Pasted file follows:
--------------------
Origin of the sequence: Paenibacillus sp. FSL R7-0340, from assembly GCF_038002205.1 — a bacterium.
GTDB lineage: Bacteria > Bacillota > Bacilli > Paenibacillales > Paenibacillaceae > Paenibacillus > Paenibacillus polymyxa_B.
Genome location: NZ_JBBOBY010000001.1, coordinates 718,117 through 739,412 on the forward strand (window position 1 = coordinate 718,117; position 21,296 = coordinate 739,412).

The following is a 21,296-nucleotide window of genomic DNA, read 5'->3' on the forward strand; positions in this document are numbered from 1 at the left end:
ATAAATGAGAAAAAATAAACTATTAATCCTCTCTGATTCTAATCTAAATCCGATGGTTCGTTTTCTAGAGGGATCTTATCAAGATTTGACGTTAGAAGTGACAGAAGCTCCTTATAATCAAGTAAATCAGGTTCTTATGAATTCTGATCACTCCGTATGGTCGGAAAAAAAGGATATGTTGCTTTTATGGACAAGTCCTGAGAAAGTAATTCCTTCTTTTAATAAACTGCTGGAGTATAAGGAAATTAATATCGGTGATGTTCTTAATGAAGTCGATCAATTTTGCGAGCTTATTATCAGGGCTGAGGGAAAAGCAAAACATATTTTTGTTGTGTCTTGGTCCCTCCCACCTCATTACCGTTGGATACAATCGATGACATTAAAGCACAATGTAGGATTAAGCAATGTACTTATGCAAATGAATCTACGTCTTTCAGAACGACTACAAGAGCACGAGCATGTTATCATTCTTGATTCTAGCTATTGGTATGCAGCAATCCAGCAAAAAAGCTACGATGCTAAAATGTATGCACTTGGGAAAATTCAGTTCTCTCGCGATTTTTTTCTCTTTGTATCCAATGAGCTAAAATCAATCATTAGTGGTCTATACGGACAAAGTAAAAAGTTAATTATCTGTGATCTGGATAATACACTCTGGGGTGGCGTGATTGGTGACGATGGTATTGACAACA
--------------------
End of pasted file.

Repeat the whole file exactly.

Origin of the sequence: Paenibacillus sp. FSL R7-0340, from assembly GCF_038002205.1 — a bacterium.
GTDB lineage: Bacteria > Bacillota > Bacilli > Paenibacillales > Paenibacillaceae > Paenibacillus > Paenibacillus polymyxa_B.
Genome location: NZ_JBBOBY010000001.1, coordinates 718,117 through 739,412 on the forward strand (window position 1 = coordinate 718,117; position 21,296 = coordinate 739,412).

The following is a 21,296-nucleotide window of genomic DNA, read 5'->3' on the forward strand; positions in this document are numbered from 1 at the left end:
ATAAATGAGAAAAAATAAACTATTAATCCTCTCTGATTCTAATCTAAATCCGATGGTTCGTTTTCTAGAGGGATCTTATCAAGATTTGACGTTAGAAGTGACAGAAGCTCCTTATAATCAAGTAAATCAGGTTCTTATGAATTCTGATCACTCCGTATGGTCGGAAAAAAAGGATATGTTGCTTTTATGGACAAGTCCTGAGAAAGTAATTCCTTCTTTTAATAAACTGCTGGAGTATAAGGAAATTAATATCGGTGATGTTCTTAATGAAGTCGATCAATTTTGCGAGCTTATTATCAGGGCTGAGGGAAAAGCAAAACATATTTTTGTTGTGTCTTGGTCCCTCCCACCTCATTACCGTTGGATACAATCGATGACATTAAAGCACAATGTAGGATTAAGCAATGTACTTATGCAAATGAATCTACGTCTTTCAGAACGACTACAAGAGCACGAGCATGTTATCATTCTTGATTCTAGCTATTGGTATGCAGCAATCCAGCAAAAAAGCTACGATGCTAAAATGTATGCACTTGGGAAAATTCAGTTCTCTCGCGATTTTTTTCTCTTTGTATCCAATGAGCTAAAATCAATCATTAGTGGTCTATACGGACAAAGTAAAAAGTTAATTATCTGTGATCTGGATAATACACTCTGGGGTGGCGTGATTGGTGACGATGGTATTGACAACA